News & Notes: Ravens Winning, But Looking to Hit Offensive Stride


The Ravens rank 24th in the NFL in total offense, averaging 339.6 yards per game. That leaves them plenty of room to improve heading into Sunday's game against the Philadelphia Eagles.

Most of the scrutiny is being directed at Baltimore's passing attack, which ranks 31st in the league (178.8 yards per game) ahead of only the New York Jets (176.0 yards per game). Most of Lamar Jackson's 86 completions have come either to Marquise Brown (22 catches, 319 yards, one touchdown) or tight end Mark Andrews (18 catches, 222 yards, five touchdowns). Nobody else has more than 10 catches, but Offensive Coordinator Greg Roman said the distribution will improve if the execution does.

"Whether you're throwing to tight ends, receivers, backs, the focus is execution," Roman said. "At times, we're doing a really nice job. We've just got to work on our consistency. I think everything in our offense is a work in progress. Guys are working hard."

While Brown and Andrews are both excellent receivers, Roman does not want Jackson to force throws if other players are open.

"There's plays he executes perfectly and there's some plays he'd like to have back," Roman said. "We want to throw the ball to the open guy, and that could be anybody. At times, we're really doing a good job of that, and at times we're maybe getting a little greedy. We want to really put pressure on the defense and throw it to the open guy as much as possible."

There are several candidates to emerge as a consistent third option in the passing game including Willie Snead IV (10 catches, 117 yards, one touchdown), Miles Boykin (10 catches, 111 yards) and Devin Duvernay (seven catches, 59 yards). Roman believes in Boykin's ability as a receiver and does not think his contributions should be measured by stats alone.

"I think Miles is doing a good job in a lot of phases," Roman said. "I think he's been really unheralded as a blocker. I feel like he's coming into his own as a dominant blocker, doing a lot of the dirty work that nobody really notices. There's definitely room for him to be more involved. We're certainly encouraged by how he's practicing every day. As a receiver you can't control what's thrown to you, but you can control getting open, running the right route. He's working hard at that and we have high expectations for him."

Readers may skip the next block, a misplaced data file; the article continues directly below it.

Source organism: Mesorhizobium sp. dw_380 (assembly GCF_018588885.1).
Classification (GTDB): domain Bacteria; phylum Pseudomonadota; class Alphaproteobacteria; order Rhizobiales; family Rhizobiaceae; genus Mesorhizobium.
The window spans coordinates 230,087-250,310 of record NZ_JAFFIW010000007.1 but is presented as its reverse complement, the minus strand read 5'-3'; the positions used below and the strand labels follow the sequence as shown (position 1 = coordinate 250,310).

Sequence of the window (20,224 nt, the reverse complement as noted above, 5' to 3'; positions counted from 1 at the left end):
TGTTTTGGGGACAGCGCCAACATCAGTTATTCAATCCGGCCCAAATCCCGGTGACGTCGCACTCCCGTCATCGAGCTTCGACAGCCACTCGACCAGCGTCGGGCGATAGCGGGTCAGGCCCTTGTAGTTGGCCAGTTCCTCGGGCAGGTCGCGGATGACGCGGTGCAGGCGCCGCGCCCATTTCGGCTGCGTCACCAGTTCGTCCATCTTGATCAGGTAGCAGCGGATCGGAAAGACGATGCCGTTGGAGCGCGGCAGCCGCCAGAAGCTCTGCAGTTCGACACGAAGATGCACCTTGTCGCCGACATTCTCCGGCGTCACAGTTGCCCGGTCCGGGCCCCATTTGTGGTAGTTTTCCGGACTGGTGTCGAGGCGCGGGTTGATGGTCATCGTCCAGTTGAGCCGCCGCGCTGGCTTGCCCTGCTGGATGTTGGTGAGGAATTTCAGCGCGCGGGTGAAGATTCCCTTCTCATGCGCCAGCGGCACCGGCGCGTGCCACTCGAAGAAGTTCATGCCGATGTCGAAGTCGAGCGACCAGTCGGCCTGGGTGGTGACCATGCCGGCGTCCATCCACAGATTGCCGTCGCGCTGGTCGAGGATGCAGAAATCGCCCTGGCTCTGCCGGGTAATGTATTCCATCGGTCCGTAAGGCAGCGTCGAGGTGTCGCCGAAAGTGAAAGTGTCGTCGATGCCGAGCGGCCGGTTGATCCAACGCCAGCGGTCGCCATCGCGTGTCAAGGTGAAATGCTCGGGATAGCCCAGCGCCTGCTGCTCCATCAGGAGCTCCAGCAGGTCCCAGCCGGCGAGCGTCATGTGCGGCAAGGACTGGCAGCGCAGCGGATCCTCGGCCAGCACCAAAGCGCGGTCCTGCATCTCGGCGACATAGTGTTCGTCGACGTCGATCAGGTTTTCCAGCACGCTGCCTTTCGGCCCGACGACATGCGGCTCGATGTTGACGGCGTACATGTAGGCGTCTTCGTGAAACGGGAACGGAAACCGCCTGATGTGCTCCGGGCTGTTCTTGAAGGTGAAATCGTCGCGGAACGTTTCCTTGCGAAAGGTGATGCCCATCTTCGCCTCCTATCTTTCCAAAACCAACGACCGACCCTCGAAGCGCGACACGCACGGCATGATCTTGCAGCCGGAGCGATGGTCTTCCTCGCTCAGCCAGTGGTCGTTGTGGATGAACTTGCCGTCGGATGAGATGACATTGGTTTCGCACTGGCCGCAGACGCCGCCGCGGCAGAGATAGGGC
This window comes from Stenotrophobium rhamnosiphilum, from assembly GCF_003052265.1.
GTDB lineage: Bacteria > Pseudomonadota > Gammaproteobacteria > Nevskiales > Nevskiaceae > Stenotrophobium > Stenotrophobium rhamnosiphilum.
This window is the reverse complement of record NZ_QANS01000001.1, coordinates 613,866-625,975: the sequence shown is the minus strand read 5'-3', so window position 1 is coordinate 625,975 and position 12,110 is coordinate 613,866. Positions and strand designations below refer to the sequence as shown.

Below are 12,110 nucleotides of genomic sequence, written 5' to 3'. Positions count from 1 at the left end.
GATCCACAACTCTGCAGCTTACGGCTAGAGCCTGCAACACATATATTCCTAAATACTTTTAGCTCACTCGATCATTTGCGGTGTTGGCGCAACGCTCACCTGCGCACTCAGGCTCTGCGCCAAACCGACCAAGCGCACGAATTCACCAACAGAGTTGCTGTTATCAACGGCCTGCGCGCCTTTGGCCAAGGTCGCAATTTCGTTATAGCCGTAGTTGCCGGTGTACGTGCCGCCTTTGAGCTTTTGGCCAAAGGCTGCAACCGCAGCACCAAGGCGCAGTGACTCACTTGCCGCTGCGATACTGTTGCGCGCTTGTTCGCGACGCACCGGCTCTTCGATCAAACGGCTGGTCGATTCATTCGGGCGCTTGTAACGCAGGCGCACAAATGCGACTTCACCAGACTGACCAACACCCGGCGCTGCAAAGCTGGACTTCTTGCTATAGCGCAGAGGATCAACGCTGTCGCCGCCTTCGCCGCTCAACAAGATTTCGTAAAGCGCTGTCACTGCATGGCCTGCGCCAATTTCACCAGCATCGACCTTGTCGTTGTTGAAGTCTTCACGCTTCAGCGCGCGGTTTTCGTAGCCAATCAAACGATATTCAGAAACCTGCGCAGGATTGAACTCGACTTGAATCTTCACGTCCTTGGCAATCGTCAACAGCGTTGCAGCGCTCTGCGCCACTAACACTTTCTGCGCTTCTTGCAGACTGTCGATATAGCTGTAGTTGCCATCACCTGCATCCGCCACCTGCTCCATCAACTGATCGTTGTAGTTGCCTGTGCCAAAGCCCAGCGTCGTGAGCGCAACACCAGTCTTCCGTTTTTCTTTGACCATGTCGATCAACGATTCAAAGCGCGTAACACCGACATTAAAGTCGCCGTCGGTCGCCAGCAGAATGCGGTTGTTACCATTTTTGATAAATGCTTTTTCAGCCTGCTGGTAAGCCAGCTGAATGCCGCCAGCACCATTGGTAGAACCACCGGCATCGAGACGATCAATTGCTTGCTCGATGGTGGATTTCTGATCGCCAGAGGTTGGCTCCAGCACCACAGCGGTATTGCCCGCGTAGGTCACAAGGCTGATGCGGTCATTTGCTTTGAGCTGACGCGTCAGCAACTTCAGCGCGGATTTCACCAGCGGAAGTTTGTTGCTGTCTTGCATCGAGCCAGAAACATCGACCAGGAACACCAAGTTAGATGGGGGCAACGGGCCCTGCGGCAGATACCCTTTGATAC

Late Field Goal by Bengals Irked Martindale

The Ravens wanted a shutout against the Cincinnati Bengals in Week 5 and played well enough defensively to earn one. However, trailing 27-0 with 37 seconds left to play, Bengals Head Coach Zac Taylor sent his field goal unit out to kick a 38-yarder that spoiled the shutout, which would have been Baltimore's first since 2018.

Martindale was obviously miffed on the sidelines Sunday about the decision to kick the field goal so late in the game, with the Bengals hopelessly behind. Having had four days to think about it, Martindale still didn't like it on Thursday when asked for his reaction.

"He (Taylor) knew what it was, because it was awful quiet when I yelled it across the field," Martindale said. "There's some people that take that as a victory. We'll see. We got plenty to talk about next time we play them."

Ravens Blitzers Will Face Chess Match Against Eagles Center Jason Kelce

Opponents know how much the Ravens love to blitz, and their pass rush was devastating against the Bengals with seven sacks, including five sacks by defensive backs. Baltimore will send extra pass rushers against any opponent, but Martindale indicated that All-Pro center Jason Kelce will make blitzing against the Eagles more challenging. Kelce is a master at anticipating when opponents will blitz, and he will react by changing blocking schemes at the line of scrimmage to better protect quarterback Carson Wentz.

"That whole offense starts with Jason Kelce," Martindale said. "He's the Tom Brady, Peyton Manning if you will, of centers in this league. He's playing at a very high level. Just like the city of Philly, he's a blue-collar guy. The thing that stands out is just how smart he is. Getting them in the right protections. He studies defenses just like we study offenses from a coach's perspective. It's really hard to get them in the right protections when you're running the different kinds of pressures, because he's so good at doing it."

Jaylon Ferguson Is Dead Set on Setting the Edge

Outside linebacker Jaylon Ferguson entered the league last year with elite credentials as a pass rusher. That's what you expect from a guy nicknamed "Sack Daddy", who was the all-time FBS sack leader at Louisiana Tech with 45 sacks, breaking the previous FBS sack record (44) held by former Ravens linebacker Terrell Suggs.

However, Baltimore's defensive scheme demands that outside linebackers contain the run, and Ferguson has worked hard to be more than just a pass-rushing specialist, and he has improved his run defense in his second season.

"I think it's a little bit of everything," said Ferguson, who has 10 tackles, a sack and a fumble recovery. "It's technique. At the same time you've got to be strong, you've got to be determined to hold that edge. Just like I'm determined to hold my edge and I've been working on my technique all week, that O-tackle's been working his tail off all week. He knows my game. I've been studying him. At the end of the day, it's all about who wants it more. I just feel most of the time, I'm going to want it more. Because I want to play. I want to rush on third down, earn my right to rush."

Stopping the run will be on Ferguson's mind Sunday when facing Eagles running back Miles Sanders, who has rushed for at least 80 yards in three of his four games this season.

"Respect to Miles Sanders and his game, because he's downhill," Ferguson said. "He's not afraid of contact and he's good at contact, he'll spin, he'll jab, or he might just run through you."

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